Blackfishing 102: Intro. to Togging

Saltwater Fishing - Helping you catch that fish of a lifetime

Blackfishing 102: Intro. to Togging

by Capt. Terry Rand

Now that we have the basics learned in the first article let’s get down to business. What you will learn in this article represents one author’s methods and opinions. They are built on traditional methods with modern improvements and they are proven to produce fish into the double digits. As you pursue blackfish you will develop your own preferred methods and rigs for putting fish in the boat.   

First, when fishing from a boat, most people prefer a conventional rod and reel outfit with a relatively stiff action. This allows you to present baits with up to 5-6 oz. of lead and have the stopping power you need to keep a large fish out of the rocks. A properly matched reel spooled with 30 lb. – 50 lb. test line completes the rig. The choice of line can be either monofilament or braided line. For this type of fishing you’re using a leader system so break offs shouldn’t be much of a problem for braid fisherman.

For your rig, the easiest way to get started is to use the three way rig. Get a large three way swivel rated for at least 50 lb. test. Attach to one eye a 24 inch section of 50 lb. fluorocarbon leader material. To the end of the fluoro, tie on a 2/0 octopus hook. Next, attach a snap or a dropper loop to the second eye on the swivel. This will be to connect your sinker to the rig. The third eye of the swivel, of course, gets attached to your main line.

The best bait for blackfish is crab. Blackfish feed heavily on them and they stand up to the porgies much better than soft baits such as clam and sandworms. You will go through many crabs though so plan to bring at least two dozen per person. You’ll also need a knife for the crabs. The best knives tend to be large serrated knives like you’d find in your butcher block at home.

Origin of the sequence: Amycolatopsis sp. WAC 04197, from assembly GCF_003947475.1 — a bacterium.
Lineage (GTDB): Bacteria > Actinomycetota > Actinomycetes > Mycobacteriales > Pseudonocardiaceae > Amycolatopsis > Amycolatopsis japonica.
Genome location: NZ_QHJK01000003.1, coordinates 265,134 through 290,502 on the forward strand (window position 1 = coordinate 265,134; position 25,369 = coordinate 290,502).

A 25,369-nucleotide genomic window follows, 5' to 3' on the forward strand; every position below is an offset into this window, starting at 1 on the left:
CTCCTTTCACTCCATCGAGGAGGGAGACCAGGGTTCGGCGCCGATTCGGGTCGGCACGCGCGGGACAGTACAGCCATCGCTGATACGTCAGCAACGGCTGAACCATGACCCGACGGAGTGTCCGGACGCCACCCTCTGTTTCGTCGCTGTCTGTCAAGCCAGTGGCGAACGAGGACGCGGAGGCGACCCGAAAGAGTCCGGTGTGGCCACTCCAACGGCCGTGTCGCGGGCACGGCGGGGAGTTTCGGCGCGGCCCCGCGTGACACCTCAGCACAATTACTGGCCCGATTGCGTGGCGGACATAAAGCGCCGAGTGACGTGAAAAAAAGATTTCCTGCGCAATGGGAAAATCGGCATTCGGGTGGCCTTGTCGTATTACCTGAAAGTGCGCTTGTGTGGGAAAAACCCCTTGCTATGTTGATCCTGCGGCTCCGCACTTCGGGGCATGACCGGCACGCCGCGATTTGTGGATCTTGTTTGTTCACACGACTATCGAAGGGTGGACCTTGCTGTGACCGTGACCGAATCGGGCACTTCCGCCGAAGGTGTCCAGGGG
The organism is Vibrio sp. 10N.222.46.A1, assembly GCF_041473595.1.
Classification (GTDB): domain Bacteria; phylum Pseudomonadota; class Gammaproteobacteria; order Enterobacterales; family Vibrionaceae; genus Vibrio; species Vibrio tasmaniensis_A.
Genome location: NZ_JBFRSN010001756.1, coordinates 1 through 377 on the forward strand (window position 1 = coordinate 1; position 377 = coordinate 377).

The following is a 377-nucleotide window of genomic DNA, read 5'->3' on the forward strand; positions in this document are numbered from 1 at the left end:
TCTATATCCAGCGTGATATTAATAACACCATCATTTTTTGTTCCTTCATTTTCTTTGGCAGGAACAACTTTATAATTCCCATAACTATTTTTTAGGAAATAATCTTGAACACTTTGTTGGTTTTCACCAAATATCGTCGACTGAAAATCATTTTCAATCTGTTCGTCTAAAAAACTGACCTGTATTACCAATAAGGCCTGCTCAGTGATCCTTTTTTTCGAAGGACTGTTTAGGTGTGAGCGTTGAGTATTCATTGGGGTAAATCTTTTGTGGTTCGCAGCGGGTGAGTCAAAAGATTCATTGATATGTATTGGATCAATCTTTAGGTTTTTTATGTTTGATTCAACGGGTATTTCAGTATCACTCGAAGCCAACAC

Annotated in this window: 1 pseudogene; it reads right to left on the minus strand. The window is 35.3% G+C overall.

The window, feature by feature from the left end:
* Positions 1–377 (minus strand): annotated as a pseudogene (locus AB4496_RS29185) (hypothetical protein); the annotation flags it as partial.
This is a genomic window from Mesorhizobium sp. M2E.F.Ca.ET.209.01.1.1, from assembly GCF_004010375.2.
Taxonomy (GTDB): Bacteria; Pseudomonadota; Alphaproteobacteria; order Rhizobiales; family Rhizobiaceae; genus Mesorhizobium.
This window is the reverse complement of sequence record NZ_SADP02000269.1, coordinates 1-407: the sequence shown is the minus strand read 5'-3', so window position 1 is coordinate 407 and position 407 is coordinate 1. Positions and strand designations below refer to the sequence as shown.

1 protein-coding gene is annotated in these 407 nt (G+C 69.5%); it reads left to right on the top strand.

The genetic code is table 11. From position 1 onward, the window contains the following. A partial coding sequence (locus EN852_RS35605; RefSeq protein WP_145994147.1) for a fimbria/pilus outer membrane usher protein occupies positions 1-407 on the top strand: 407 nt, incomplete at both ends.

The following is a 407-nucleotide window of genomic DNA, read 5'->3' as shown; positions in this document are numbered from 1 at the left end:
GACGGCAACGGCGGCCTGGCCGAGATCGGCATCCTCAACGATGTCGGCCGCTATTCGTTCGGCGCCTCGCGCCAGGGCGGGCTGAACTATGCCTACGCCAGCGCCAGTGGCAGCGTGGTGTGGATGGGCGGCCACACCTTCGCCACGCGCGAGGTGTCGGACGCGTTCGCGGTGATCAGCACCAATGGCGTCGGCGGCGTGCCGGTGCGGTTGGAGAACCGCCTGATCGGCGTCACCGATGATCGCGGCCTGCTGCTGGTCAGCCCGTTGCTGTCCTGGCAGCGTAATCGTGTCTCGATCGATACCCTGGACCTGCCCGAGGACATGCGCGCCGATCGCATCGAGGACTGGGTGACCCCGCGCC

Take a crab and lay it on its back and place the blade on the belly of the crab, laying the blade right between its eyes. Lay your palm on the backside of the blade and with one strong downward motion, cut the crab in half. Remove the last two legs from one side of the crab. Run a 2/0 octopus hook through the second leg socket and out the top of the shell. The cut crab will readily emit scent as it is dropped to the bottom amongst the rocks. If the crabs are particularly small, as in smaller than a silver dollar coin then you can fish the whole. Remove the two legs and hook the crab like before but now you want to get the juices flowing like with the cut crab so gently crack the shell with a spare lead sinker.

Choose a rock pile location in shallow water. Starting in less than twenty feet of water will make trying to anchor properly over a rock pile much easier. The use of a GPS is highly beneficial and the use of a depth finder is absolutely critical to success. Figure out which way the tide is moving and then move up current of the rock pile you intend to fish. Drop your anchor and let out enough rope until you start seeing the rock pile come up on your depth finder. Tie off your anchor line and begin fishing once you see rocks on the screen. This way you can start fishing one side of the rocks and then if the bite wears out or you’re not getting bit, you can simply let out more anchor line until you run out of rocks to fish.

NOTE – Be aware of how much water your boat drafts and how close to the surface your rock pile is at low tide.

Starting with three ounces of weight, drop your crab to the bottom and engage the reel.  Keeping a taught line, pretend that you’re trying to balance the sinker on its end. This will help you maintain a tight line at all times and keep you from snagging up too many sinkers in the rocks. As the scent of the bait wafts down tide, fish will begin to move in searching for the food they smell. Some fish may not be far from where you anchored and the action can sometimes start quickly. Porgies, cunner and other pesky bait stealers will likely also be hanging around. You will notice a distinction between the strike of a blackfish and the bite of a bait stealer. Porgy and cunner tend to make fast repetitive strikes. It’s sort of a, Tap-Tap-Tap quality. A blackfish strike is usually much more of a Ka-Thunk. It’s not always real aggressive but you will usually feel it.

As soon as you feel the strike, set the hook. The fish will immediately try to head back into the rocks so your job is to keep him out of there. Lean back on the rod and give him as little drag as you have to. It’s a fight that puts your muscles to the test because you can’t let the fish hang you up or break you off in the rocks. Once the fish is away from the rocks you can let him fight boat side and tire him out before netting him. Check your local regulations and put a couple in your fish box. They are absolutely excellent table fare.

Well, now you have enough information to get you started and get you into some trouble. Blackfishing can be a very addictive form of fishing, not only because it is such a fun and productive fishery but also because they taste so darn good!

We want your input: